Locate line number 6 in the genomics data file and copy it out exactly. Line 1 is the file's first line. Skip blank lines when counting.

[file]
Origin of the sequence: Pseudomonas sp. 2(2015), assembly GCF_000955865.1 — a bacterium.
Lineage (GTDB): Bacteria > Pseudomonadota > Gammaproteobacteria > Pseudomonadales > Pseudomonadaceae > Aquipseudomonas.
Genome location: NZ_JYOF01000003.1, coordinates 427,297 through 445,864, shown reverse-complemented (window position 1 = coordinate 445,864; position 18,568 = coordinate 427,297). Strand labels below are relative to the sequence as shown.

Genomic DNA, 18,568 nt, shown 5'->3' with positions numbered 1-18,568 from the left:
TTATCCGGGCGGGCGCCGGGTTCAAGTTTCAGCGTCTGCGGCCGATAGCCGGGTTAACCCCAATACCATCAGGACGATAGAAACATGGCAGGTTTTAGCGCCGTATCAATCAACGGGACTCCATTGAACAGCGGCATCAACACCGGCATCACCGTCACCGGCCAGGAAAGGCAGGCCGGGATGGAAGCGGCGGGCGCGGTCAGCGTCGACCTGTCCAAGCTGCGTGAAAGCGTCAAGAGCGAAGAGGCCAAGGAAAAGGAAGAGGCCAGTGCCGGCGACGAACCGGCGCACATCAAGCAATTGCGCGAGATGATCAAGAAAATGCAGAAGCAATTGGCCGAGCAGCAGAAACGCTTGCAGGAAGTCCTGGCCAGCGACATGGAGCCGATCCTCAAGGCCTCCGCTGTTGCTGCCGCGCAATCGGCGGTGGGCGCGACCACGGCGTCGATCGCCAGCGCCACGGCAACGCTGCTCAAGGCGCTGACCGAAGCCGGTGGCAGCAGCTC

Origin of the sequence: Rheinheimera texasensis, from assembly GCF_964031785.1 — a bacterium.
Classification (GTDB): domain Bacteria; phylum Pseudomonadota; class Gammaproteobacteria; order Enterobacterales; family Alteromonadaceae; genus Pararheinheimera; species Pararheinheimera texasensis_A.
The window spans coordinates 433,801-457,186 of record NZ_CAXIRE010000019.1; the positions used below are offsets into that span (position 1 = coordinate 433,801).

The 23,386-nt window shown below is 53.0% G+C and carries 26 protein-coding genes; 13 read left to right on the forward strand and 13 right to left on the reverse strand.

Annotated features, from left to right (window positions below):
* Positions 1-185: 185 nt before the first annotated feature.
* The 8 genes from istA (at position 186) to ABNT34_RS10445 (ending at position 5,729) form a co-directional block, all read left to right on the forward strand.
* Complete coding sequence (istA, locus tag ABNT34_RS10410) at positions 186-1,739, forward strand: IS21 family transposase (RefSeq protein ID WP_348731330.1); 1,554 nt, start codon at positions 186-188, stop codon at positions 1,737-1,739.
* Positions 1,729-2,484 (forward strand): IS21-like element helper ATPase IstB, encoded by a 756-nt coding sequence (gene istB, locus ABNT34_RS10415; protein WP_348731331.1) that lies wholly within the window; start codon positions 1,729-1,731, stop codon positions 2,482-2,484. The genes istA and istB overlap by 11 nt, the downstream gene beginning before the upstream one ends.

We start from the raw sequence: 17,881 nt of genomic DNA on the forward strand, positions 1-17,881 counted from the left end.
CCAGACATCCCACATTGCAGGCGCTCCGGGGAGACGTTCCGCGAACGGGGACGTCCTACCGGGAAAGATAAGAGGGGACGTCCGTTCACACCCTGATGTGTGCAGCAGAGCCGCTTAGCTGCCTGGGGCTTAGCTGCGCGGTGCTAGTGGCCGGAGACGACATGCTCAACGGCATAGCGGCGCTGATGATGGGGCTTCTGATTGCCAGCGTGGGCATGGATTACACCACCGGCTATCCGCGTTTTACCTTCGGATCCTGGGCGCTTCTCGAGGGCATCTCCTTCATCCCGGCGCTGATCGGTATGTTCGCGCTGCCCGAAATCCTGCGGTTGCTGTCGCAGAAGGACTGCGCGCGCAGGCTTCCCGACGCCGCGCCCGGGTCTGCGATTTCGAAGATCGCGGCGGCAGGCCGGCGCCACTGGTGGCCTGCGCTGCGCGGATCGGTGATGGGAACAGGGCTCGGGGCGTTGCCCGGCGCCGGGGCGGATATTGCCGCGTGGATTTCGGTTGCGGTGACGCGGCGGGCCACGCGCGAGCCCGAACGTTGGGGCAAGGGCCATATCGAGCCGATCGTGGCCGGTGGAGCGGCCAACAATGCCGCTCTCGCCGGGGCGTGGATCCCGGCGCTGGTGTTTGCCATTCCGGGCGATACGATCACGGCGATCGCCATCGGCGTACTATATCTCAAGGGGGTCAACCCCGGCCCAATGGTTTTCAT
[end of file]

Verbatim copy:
Origin of the sequence: Rheinheimera texasensis, from assembly GCF_964031785.1 — a bacterium.